Oh wait! I got it. I talked to my friend, who knows way more about archaeology than I could ever hope to and she explained to me that a lot of individuals use artifacts without even trying to contact the group who has ownership of them. Wow. This seems like a major problem. :( I guess when I think of a lot of things that I've seen in museums, I never really considered how many of the items were stolen by archaeologists and historians. :( I'm sorry if I bothered you with my stupidity.
No, you didn’t bother us with your ask! :]
What I would ask is that non-Indigenous PoC think about what they reblog critically, and to avoid using Indigenous cultures as “inspiration” or reblogging historical artefacts for solely aesthetic purposes. A lot of times this makes aspects of Indigenous cultures accessible to appropriation by whites. Our aesthetics have specific histories, contexts, and meanings, some of which are deeply religious.
On the other hand, whites should not be reblogging anything about Indigenous peoples that isn’t about education or their historical and ongoing struggles worldwide. It’s really gross to see white folks reblogging stuff like random B&W photos of old Native chiefs, just because it’s seen as magical, or exotic or whatever. This stuff leads directly to white folks appropriating culture. And then when Indigenous folks want to take part in their culture, they’re forbidden.
“…[S]ettlers continuously seek to capitalize on what they understand as their country’s own ‘native’ resources, which include Indigenous cultures and peoples themselves.”
—Decolonizing Feminism: Challenging Connections between Settler Colonialism and Heteropatriarchy. Maile Arvin, Eve Tuck, and Angie Morrill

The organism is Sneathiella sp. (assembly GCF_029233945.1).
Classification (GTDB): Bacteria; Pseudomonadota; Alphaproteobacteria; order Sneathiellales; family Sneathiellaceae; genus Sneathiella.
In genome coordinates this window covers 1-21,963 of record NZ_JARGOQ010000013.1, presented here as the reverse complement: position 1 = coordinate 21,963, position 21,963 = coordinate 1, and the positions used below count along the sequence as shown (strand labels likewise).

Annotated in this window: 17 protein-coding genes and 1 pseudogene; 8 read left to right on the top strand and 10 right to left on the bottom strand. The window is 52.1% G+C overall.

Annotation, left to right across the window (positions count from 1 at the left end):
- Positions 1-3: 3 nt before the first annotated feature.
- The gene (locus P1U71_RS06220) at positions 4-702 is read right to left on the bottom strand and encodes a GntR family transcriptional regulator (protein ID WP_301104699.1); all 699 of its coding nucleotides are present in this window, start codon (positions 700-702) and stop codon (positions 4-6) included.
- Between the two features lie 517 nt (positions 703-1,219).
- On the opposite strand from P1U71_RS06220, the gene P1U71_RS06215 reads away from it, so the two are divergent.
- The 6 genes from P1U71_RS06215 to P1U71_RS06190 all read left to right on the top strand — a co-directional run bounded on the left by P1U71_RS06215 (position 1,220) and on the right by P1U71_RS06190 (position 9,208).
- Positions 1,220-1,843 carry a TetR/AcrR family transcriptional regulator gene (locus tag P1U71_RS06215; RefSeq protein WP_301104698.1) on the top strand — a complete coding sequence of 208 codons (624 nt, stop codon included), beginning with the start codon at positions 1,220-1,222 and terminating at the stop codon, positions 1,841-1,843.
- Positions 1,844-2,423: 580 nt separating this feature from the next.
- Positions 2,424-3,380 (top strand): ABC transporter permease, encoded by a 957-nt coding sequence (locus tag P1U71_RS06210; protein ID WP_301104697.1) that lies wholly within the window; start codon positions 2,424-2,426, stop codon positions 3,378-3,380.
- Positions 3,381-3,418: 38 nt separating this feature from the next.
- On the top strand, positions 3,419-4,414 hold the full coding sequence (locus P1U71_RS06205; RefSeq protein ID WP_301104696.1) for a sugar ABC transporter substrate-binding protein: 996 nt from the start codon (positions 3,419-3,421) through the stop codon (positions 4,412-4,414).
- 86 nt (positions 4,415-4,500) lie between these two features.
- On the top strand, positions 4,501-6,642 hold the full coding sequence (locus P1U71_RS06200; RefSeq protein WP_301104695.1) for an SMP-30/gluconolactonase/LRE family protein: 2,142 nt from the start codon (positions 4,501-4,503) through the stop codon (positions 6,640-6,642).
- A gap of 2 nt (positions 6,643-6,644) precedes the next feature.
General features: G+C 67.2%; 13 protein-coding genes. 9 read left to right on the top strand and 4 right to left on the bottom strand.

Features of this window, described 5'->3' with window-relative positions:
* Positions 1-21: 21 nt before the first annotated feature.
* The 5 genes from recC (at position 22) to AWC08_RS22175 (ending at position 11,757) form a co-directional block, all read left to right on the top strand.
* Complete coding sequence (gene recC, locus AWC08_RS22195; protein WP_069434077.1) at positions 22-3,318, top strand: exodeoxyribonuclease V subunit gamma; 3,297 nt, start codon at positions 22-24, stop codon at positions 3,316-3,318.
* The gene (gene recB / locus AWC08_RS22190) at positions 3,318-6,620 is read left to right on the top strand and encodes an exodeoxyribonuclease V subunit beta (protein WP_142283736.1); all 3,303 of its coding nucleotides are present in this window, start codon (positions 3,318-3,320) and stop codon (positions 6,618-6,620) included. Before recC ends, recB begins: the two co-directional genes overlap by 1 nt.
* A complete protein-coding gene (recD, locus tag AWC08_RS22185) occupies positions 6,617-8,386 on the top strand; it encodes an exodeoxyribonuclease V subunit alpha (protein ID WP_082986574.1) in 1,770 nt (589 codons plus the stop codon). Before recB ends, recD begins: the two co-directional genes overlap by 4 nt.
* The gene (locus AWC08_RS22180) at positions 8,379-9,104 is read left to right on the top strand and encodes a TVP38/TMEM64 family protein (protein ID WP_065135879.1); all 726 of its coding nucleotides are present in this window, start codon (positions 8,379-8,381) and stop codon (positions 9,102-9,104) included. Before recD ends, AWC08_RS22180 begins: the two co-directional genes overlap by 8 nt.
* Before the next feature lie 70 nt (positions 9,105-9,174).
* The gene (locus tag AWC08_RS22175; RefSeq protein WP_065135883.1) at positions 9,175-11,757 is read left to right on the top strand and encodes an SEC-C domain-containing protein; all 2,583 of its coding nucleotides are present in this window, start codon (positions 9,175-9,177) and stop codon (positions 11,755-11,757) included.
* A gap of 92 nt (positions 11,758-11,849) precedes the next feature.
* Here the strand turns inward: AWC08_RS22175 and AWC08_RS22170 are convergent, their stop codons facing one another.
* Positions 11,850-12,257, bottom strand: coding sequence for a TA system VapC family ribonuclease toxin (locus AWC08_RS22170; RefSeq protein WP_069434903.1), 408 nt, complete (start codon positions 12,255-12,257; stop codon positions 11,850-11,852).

“…[T]he logics of Western philosophy … are premised on the self-determined subject’s aspirations to achieve universality. Consequently, Native studies often rests on a Native subject awaiting humanity. In other words, if people simply understood Native peoples better, Natives would then become fully human-they would be free and self-determining … Native studies thus becomes trapped in ethnographic multiculturalism, what Silva describes as a ‘neoliberal multicultural’ representation that ‘includes never-before-known consciousness’. This representation which attempts to demonstrate Native peoples’ worthiness of being universal subjects, actually rests on the logic that Native peoples are equivalent to nature itself, things to be discovered that have an essential truth or essence. In other words, the very quest for full subjecthood implicit in the ethnographic project to tell our ‘truth’ is already premised on a logic that requires us to be objects to be discovered. Furthermore, within this colonial logic, Native particularity cannot achieve universal humanity without becoming ‘inauthentic’ because Nativeness is already fundamentally constructed as the ‘other’ of Western subjectivity.”
—Queer Theory and Native Studies: the heteronormativity of settler colonialism.